Reviews : Average And Mean{;ness;ing}

So… Highlight has been out for a few months now.

First off, I am extremely surprised it’s getting as much attention as it does (by that, I mean more than 0. I can’t quite retire with the money it’s made me so far). So, my deep and sincere thanks to all of you who actually went and shelled out a whole dollar on that program! I honestly didn’t expect to get the few hundreds of downloads I got.

Back to the topic at hand: for years, I have heard, and read, how dreadful one can feel after getting a bad review. Given the ones I got, I can sincerely sympathize.

The very first thing I did when I pushed the app on the store, was to set up a page explaining how the software works. And I made really sure that the main feature (global toggle for on/off) was visible in the first two lines of the description of the app.

Out of the 5 (yes… 5) reviews listed, 3 of them are along the lines of “hey this program is ok, but an awesome feature would be to have an easy way to toggle it on/off”. Let me state again that this feature has been built in the software since 2006. And that’s in the first 2 lines of the description. And it’s stated clearly in the help page. Oh and there’s a video to demonstrate the actual principle. So… Hum… Well… Duh? And that is the basis for a bad review… Thank goodness I wasn’t planning on living off this app.

The other two are a bit harsh in terms of language, but I think the point underneath is fair: the users seem to think it’s too limited for their uses. It is indeed a simple app, that has 6 “pens” and one color setting. It does nothing extremely advanced, but it works perfectly for me when I’m showing off a demo to a somewhat large audience. And there’s some really clever things going on under the hood, but hey… That’s not really something the users are interested in.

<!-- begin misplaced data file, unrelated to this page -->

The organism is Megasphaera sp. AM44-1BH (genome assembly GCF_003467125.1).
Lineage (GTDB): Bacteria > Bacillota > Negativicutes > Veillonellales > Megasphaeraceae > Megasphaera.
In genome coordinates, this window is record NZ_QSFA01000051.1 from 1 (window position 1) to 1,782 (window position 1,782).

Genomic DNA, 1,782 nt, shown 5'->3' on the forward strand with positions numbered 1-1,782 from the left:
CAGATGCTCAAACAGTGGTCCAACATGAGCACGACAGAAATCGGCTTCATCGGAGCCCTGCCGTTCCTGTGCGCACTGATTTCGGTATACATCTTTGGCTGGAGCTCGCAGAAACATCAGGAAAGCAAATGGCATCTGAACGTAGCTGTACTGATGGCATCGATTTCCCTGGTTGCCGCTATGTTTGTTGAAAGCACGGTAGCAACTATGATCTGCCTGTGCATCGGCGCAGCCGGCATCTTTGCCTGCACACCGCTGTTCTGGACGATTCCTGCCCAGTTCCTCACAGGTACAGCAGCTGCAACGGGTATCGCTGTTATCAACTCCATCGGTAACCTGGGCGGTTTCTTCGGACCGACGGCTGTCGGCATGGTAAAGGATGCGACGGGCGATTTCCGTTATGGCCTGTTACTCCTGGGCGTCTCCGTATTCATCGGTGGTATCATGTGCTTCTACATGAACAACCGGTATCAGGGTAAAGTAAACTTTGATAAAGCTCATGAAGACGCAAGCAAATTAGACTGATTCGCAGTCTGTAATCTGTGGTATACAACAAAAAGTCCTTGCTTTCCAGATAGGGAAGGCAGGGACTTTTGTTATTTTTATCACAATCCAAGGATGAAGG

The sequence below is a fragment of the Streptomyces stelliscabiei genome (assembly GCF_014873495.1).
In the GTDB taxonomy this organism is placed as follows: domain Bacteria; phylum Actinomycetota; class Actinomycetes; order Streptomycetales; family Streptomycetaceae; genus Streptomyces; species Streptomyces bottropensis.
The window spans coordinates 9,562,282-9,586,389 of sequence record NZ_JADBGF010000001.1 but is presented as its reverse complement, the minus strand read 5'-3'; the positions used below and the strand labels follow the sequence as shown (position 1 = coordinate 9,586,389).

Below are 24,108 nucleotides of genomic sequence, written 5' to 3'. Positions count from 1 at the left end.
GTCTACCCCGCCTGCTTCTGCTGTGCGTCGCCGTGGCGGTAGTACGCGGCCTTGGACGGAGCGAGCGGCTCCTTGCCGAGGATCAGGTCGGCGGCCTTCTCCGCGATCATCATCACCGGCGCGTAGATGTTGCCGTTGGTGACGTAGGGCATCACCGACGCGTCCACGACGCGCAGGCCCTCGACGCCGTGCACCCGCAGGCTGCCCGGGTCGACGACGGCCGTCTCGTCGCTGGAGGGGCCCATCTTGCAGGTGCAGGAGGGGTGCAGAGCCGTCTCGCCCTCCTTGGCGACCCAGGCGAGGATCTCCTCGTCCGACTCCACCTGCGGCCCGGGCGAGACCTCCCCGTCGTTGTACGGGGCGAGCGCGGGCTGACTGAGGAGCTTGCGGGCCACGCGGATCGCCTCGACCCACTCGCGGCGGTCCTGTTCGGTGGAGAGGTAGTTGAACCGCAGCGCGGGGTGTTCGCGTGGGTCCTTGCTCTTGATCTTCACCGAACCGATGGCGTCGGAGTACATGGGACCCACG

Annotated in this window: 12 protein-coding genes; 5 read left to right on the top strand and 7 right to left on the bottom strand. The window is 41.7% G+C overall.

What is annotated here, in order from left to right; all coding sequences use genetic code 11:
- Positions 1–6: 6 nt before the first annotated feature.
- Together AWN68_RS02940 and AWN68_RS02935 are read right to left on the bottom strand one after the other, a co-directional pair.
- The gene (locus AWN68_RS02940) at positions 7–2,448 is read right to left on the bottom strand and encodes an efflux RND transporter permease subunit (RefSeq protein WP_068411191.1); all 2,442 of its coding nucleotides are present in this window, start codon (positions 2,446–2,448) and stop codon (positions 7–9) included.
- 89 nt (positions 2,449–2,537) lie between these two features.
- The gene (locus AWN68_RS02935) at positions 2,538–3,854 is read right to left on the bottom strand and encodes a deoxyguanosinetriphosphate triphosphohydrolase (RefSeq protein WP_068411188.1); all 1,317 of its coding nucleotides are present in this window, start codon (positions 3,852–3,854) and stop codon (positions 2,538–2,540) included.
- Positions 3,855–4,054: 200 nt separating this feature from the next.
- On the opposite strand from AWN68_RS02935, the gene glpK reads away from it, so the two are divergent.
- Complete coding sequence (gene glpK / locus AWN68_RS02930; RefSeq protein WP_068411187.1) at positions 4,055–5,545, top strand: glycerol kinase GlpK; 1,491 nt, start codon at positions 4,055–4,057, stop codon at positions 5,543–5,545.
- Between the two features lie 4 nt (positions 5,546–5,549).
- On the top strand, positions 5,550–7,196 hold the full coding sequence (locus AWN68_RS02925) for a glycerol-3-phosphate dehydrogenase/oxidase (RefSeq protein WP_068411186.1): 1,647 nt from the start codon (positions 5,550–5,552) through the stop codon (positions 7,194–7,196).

The most interesting part, however, is that I have included a way to contact me at pretty much every level of the help. And the interaction with people who wanted features, or reported bugs has been overwhelmingly positive.

I have no background in, and very little knowledge of, the marketing sciences. But my scientist/engineer mind can’t explain how all these statements can be true simultaneously:

  • everyone I had an exchange with loves the app
  • I am an obscure developer, making an obscure app without any buzz or marketing
  • the only reviews are bad AND wrong for the majority
  • I have a steady sale average week-on-week

And honestly, this really doesn’t make me want to care about reviews. Maybe if the reviews were all positive, I’d sell more stuff. But most of all, it makes me think that the whole review thing is biased.

To write a review, you need to either have a good reason, or some time on your hand. When you’re pissed about something (albeit wrongly, since the feature you are clamoring for is actually already in there… since day one), that’s a good reason. When you feel like the seller needs a leg up or cheering up, that’s a good reason, but the sentiment on injustice has to be quite strong, I guess. So in order to get good reviews (and maybe max out the sales), the seller needs to put an extraordinary amount of effort to elicit that feeling in the buyer.

I choose to treat my customers right: if I find a bug, I’ll fix it. If a user finds a bug, I’ll fix it. If a user requests a feature, I’ll try to talk about it to see if it can be a fit, and explain my decision to the requester. But an anonymous review on the store, by somebody who hasn’t even taken the time of reading the 10 lines for the manual? I’ll pass, thank you.

Am I wrong to think like that?

  

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